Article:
Sunday, March 20, 2011

Working Out the Same-Gender Blessing Challenge

Part Two of a Report on the SCLM Churchwide Consultation on Same Sex Blessings
The Rev. Dr. Caroline Hall

If you missed Part One of the report you can read it here.

This morning the Standing Commission on Liturgy and Music (SCLM) reconvened its consultation with General Convention deputies with Morning Prayer followed by a presentation by the task force responsible for educational and pastoral resources – which includes our very own past President, Canon Susan Russell. This task force is collecting and developing resources which will help dioceses and parishes in discernment about same-gender blessings and also provide resources for clergy preparing gay and lesbian couples for a blessing.

They collected information from across the church using surveys and table discussions at the House of Bishops. Of those congregations who responded, 23.2% had already held blessings and more than half of those ha d prepared the congregation beforehand with some kind of educational program. Just over 25% of the clergy said that they do prepare couples before a blessing; one third said that they do something different for lesbian or gay couples than they do for straight. Susan Russell said that they intend to provide resources that will help churches who have been doing same-gender blessings for twenty years or more as well as resources for those whose dioceses are not going to do them anytime soon, to help them understand the position of those who do.

Then the plenary session ended and the deputies worked in small groups. Since I was following on the live streaming webcast, I had no small group to go to, so I switched channels. Our friends at Stand Firm didn’t even bother to cover this consultation, having abandoned TEC, but they did cover Theo Hobson’s article in the Guardian. Under a not-so-great picture of the Bishop of New Hampshire, Hobson criticizes +Gene for overusing the language of civil rights, “as if the struggle for gay equality is just as righteous as the struggle for racial equality.” Mr. Hobson isn’t paying attention if he thinks LGBT people are not struggling for civil rights – even if in his own homeland of England things are looking pretty good, they’re pretty ugly elsewhere - especially in Uganda where the anti-gay bill looks set to come up again next week.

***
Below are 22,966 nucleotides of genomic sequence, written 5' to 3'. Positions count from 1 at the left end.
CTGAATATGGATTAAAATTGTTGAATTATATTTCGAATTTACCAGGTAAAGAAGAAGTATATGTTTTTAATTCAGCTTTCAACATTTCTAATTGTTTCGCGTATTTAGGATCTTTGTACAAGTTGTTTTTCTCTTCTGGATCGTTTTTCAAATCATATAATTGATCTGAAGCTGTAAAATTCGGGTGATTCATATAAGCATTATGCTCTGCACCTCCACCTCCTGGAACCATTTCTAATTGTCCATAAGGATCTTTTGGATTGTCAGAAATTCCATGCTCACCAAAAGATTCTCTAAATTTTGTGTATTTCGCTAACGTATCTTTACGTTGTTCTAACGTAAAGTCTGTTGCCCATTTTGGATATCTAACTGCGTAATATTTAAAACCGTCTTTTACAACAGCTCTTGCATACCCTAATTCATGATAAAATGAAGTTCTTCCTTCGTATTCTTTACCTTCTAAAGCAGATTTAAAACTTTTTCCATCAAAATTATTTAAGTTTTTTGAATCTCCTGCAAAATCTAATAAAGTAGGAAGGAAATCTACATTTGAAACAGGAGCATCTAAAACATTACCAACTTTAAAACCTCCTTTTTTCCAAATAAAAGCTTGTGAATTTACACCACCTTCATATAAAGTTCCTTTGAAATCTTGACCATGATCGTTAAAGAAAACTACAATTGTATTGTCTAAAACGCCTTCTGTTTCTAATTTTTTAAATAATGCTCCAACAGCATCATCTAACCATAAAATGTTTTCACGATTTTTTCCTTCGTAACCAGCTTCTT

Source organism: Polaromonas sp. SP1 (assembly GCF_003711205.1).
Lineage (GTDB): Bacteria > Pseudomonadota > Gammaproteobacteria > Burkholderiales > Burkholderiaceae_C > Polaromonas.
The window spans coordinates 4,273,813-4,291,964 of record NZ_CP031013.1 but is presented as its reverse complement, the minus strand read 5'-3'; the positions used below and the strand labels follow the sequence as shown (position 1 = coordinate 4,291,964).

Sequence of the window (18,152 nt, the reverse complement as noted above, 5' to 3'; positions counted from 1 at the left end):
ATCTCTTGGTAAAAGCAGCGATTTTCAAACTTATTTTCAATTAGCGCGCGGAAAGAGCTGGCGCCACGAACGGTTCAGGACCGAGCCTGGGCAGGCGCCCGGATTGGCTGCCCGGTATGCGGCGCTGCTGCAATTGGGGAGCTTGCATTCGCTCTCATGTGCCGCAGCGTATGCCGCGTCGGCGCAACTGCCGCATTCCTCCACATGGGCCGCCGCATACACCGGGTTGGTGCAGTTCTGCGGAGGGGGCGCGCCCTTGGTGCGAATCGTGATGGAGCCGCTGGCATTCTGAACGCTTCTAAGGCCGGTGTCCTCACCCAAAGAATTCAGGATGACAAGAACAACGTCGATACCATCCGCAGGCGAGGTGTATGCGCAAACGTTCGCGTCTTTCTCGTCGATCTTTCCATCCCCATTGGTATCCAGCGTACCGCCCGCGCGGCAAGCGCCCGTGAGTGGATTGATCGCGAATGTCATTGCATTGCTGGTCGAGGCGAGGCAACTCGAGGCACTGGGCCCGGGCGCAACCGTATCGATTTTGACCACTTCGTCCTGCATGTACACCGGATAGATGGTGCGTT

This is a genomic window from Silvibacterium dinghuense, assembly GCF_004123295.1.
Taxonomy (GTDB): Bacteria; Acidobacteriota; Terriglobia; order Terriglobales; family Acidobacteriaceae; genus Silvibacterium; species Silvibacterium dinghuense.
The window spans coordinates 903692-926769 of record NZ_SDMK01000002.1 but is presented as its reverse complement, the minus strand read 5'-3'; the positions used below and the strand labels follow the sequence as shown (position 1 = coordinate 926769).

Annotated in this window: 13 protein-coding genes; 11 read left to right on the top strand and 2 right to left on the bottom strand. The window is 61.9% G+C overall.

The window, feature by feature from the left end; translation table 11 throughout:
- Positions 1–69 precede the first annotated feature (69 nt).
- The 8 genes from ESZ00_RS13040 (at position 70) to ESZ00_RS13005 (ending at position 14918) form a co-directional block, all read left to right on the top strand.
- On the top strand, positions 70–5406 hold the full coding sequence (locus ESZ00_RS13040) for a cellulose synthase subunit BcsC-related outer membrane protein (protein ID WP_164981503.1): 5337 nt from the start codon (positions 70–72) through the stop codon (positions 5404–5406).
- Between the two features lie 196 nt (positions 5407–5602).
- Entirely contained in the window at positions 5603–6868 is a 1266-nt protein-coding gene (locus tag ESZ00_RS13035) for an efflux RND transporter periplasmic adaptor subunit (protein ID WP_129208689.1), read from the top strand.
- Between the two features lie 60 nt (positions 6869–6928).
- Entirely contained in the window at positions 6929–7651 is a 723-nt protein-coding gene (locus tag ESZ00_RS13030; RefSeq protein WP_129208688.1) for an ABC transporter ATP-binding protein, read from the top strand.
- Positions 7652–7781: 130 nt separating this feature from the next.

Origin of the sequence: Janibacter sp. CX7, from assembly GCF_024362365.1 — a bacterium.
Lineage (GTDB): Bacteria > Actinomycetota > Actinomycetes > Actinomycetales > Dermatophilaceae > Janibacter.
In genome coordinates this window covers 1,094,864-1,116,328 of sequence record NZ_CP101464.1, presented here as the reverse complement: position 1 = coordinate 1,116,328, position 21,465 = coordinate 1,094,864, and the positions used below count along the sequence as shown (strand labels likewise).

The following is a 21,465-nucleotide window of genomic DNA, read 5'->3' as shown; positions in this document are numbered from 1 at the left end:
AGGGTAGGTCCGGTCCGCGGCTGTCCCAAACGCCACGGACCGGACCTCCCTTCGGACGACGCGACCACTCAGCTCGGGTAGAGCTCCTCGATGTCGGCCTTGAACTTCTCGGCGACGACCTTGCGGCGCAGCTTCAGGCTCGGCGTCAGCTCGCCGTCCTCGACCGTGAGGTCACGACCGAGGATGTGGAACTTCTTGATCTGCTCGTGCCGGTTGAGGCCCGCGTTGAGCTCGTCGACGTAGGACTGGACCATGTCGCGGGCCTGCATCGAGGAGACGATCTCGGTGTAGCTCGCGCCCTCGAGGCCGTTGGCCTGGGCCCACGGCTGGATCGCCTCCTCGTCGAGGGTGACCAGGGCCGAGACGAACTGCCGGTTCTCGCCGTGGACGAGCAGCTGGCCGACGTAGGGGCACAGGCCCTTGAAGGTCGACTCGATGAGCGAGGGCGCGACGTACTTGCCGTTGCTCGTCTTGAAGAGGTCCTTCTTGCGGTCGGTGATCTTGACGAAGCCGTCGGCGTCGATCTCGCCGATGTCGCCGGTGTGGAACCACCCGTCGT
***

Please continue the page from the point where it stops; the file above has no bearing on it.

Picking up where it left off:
I do agree with Mr. Hobson that all forms of loving relationship should be celebrated (I would add the word committed). This is one drawback of the plan that has developed from the carefully worded Resolution CO56. It treats same-gender blessings as a stand-alone item, without any relationship to cross-gender marriage. The difficulties this perpetuates came up in the final session on Canonical and Legal Considerations and then later in the Press Conference.

Thank goodness there are lawyers and people in the Episcopal Church who seem to like this kind of thing! They are compiling information on the different laws in different states which apply to same-gender couples (not to mention the laws of the countries where there are Episcopal churches in Province IX). They seem to have reached two important conclusions so far; firstly that the first amendment protects clergy doing same-gender blessings even where they are state laws against same-gender marriage, and secondly that a trial basis rite for same-gender blessing will not require changes to the Constitution and Canons or the BCP.

In his remarks, Tom Little, Chancellor of the Diocese of Vermont, commented that we don’t often unbundle church marriage from civil marriage regulated by the state. I think this must have been the basis for a question from The Living Church reporter who thought that clear legal/canonical differentiation had been made between “Christian marriage” and same-gender blessings and asked Bishop Tom Ely about the theological differentiation. +Tom was quick to point out that although there are those who want to expand the conversation about marriage, it was not part of the task of the SCLM in this triennium.

It may not have been part of their task, and heaven knows, their task was pretty extensive for people who have day jobs, but it is surely part of the task of the church. I defy anyone to tell me that my marriage isn’t a Christian marriage. Rethinking marriage for our time is a vital task awaiting us, and the theological principles developed by the SCLM this year seem to be a great place to start.

The Rev Dr. Caroline Hall is the rector of St. Benedict's Episcopal Church in Los Osos, California. She is the former Vice President of International Affairs for Integrity USA. She is a frequent contributor to Walking With Integrity and is the author of the recent Anglican Covenant Series.

1 comment:

Anonymous said...

Thank you for providing these reports and reflections. They fill me with hope!